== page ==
Of the Florida cases cited to the effect that an appeal is a continuation of the proceedings in the trial court, Smith v. State, 192 So.2d 346 (Fla.2d DCA 1966) and Coleman v. State, 215 So.2d 96 (Fla.4th DCA 1968) deal with a criminal defense lawyer's duty or authority to file an appeal; State ex rel. Andreu v. Canfield, 40 Fla. 36, 23 So. 591 (1898) concerns the issue of whether service of new process was required on an appeal; and Southern Title Research Company v. King, 186 So.2d 539 (Fla.4th DCA 1966) involves the question of whether one who purchased real property before the time for an appeal expired would be considered a "purchaser pendente lite."
Several of the cases cited as to the meaning of the word "pending" deal with the question of whether procedural rules or a change in the law would affect a case "pending" on appeal, Rader v. Variety Children's Hospital, 323 So.2d 564 (Fla. 1975); Lincenberg v. Issen, 318 So.2d 386 (Fla. 1975); Perzinski v. Chevron Chemical Co., 503 F.2d 654 (7th Cir. 1974); United States v. Claus, 5 F.R.D. 278 (E.D.N.Y. 1946); Larson v. Fetherston, 44 Wis.2d 712, 172 N.W.2d 20 (1969). Others concern the issue of whether another action was pending involving the same controversy, Williams v. State Board of Control, 62 Cal.App.3d 960, 133 Cal.Rptr. 539 (1976); Rilcoff v. Superior Court of Los Angeles County, 50 Cal.App.2d 503, 123 P.2d 540 (1942); In re Custody of Rector, 565 P.2d 950 (Colo. App. 1977). Becker Steel Company of America v. Hicks, 66 F.2d 497 (2d Cir. 1933), cert. denied, 290 U.S. 667, 54 S.Ct. 88, 78 L.Ed.2d 576 (1933) and Jaubert Brothers v. Landry, 15 So.2d 158 (La. App. 1943) discuss the problem of whether enforcement proceedings were "pending" after judgment; and MacKenzie v. A. Engelhard Sons Company, 266 U.S. 131, 45 S.Ct. 68, 69 L.Ed. 205 (1924) holds that one who purchases real property while an appeal is pending is a "purchaser pendente lite."

It should be noted that the only Florida case which directly refers, albeit in another context and in dictum, to the issue, Kornblum v. Heflin, supra, states as follows at 183 So.2d 843:
Section 733.16(1), Fla.Stats., F.S.A., provides in part that no claim shall be valid or binding upon an estate unless the claim is filed in writing in the office of the probate court within six months after the first publication of notice to creditors. The provision goes on to state:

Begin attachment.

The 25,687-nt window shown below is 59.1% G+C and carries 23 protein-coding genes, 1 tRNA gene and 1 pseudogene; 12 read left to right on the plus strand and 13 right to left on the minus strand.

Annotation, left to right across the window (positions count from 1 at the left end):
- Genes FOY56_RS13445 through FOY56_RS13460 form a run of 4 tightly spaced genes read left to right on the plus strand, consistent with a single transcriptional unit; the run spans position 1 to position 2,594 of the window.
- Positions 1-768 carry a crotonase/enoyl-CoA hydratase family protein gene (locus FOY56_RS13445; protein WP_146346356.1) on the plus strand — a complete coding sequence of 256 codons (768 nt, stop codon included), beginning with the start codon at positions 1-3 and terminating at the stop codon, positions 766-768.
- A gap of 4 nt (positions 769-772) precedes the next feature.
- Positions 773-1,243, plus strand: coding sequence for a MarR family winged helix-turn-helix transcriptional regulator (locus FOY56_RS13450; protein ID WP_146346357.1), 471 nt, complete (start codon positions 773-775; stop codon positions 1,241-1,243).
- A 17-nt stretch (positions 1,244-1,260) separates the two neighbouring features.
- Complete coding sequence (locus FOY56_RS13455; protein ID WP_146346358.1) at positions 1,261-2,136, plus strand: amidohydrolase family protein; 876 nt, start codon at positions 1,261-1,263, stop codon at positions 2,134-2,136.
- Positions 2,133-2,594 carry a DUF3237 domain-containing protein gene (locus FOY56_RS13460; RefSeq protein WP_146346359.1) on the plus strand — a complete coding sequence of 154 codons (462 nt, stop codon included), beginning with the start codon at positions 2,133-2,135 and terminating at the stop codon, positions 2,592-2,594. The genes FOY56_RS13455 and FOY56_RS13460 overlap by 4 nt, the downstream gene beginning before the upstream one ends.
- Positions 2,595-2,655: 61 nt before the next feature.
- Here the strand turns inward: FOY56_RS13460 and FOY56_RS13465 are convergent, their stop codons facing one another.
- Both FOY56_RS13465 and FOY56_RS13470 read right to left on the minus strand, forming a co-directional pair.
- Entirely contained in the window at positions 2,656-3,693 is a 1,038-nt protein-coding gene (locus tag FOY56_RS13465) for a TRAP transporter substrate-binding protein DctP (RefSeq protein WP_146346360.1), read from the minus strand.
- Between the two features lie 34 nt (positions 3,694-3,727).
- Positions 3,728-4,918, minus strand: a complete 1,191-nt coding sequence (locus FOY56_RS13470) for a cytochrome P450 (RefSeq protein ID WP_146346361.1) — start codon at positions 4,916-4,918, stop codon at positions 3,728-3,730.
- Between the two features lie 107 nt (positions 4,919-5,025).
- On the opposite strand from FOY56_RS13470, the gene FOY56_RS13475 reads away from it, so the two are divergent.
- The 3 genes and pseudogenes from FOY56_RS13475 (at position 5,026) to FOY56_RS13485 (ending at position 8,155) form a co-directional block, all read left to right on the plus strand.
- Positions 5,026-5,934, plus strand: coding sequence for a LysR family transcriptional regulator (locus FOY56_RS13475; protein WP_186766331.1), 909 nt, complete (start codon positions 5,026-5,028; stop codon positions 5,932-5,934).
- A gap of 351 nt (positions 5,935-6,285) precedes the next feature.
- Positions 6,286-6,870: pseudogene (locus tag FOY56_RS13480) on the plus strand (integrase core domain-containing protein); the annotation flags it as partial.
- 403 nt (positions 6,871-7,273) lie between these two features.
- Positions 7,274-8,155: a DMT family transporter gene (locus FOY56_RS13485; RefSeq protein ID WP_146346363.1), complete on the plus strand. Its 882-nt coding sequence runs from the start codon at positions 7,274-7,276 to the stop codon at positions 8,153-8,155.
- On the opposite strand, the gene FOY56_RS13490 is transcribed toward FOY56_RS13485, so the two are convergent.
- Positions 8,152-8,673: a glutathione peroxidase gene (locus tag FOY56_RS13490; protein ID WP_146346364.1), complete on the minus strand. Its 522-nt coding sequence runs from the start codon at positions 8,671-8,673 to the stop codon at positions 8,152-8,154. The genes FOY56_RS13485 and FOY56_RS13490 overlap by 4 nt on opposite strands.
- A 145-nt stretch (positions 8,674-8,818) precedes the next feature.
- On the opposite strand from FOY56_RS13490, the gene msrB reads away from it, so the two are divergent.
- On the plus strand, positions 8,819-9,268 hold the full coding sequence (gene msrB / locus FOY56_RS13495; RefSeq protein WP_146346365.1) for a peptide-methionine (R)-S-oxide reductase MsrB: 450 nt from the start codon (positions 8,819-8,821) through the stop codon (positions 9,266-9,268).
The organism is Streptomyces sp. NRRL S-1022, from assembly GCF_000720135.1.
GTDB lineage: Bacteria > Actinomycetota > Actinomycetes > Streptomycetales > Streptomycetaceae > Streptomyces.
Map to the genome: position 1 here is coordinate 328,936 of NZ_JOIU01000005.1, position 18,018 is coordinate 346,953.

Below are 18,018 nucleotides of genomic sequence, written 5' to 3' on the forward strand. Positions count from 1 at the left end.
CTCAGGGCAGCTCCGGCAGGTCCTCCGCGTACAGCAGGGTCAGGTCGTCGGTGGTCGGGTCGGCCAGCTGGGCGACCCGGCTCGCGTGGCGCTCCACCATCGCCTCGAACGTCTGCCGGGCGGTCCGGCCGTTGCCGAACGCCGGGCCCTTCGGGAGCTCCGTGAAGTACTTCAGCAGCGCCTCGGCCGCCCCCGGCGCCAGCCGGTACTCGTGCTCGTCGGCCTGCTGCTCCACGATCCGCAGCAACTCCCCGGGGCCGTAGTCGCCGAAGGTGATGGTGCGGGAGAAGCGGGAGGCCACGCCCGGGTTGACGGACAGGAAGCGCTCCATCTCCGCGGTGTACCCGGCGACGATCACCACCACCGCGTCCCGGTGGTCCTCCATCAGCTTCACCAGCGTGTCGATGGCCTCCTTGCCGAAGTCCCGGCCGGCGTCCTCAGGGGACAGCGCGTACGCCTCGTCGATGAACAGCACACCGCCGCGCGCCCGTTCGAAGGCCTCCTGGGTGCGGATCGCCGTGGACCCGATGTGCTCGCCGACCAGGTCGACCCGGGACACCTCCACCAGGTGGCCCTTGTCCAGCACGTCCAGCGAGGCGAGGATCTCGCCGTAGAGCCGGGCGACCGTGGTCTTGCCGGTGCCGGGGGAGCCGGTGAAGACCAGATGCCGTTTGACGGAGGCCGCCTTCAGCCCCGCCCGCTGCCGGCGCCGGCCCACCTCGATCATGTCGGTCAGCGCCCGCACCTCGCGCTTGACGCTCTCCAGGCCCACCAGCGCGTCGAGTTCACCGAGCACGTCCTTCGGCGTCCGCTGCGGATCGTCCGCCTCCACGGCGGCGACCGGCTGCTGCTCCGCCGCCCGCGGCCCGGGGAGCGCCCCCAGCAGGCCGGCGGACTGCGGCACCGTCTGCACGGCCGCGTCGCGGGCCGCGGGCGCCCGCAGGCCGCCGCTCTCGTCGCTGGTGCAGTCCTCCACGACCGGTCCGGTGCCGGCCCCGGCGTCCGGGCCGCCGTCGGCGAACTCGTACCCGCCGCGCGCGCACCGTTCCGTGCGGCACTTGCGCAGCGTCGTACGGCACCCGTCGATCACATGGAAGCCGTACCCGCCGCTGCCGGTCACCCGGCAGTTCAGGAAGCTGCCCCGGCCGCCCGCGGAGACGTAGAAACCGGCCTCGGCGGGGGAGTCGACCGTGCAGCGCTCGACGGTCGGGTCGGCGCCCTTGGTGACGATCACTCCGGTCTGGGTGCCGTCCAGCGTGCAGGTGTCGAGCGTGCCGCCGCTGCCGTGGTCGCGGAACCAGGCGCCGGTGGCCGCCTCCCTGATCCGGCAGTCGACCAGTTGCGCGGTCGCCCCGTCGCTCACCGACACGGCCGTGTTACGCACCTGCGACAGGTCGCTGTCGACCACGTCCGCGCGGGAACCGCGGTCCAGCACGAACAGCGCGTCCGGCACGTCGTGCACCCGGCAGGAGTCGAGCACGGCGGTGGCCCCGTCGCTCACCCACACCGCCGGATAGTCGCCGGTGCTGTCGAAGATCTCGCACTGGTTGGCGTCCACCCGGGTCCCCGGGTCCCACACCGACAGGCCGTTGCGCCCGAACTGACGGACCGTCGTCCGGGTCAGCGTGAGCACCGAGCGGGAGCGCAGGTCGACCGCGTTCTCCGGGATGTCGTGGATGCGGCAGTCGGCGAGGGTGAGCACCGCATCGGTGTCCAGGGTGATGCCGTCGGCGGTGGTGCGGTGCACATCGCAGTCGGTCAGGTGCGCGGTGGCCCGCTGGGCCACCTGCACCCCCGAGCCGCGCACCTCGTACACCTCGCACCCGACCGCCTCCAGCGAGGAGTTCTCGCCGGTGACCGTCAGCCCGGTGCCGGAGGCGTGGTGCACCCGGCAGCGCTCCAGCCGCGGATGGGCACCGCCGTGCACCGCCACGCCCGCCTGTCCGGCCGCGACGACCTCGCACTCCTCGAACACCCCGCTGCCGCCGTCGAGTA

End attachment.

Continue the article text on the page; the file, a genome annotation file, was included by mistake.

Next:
* * * * * *
". . . no cause of action, at law or in equity, heretofore or hereafter accruing * * shall survive the death of the person against whom such claim may be made, whether suit be pending at the time of the death of such person or not, unless such claim be filed in the manner within the said six months as aforesaid; * * *." (Emphasis added.)
This section seems to place the burden upon a claimant to file his claim against an estate within the prescribed period in order to preserve its validity. "Pending," of course, means begun but not yet completed, and a suit is "pending" from its inception until the rendition of a final judgment. Black Law Dictionary (4th ed. 1951). [emphasis supplied]
There is no doubt that, as used in the Kornblum opinion, the word "rendition" refers to the "entry" of the final judgment, rather than, as Variety argues, the time that the judgment is rendered for appeal purposes when post-trial motions are denied. Dibble v. Dibble, 377 So.2d 1001 (Fla.3d DCA 1979); McNitt v. Osborne, 371 So.2d 696 (Fla.3d DCA 1979); Becker v. King, supra; cf. DeFilippis v. DeFilippis, 378 So.2d 325 (Fla.4th DCA 1980). The language in the Kornblum case therefore runs directly contrary to the claim that the action below remained "pending" after judgment was entered on December 18, which is the cornerstone of Variety's argument.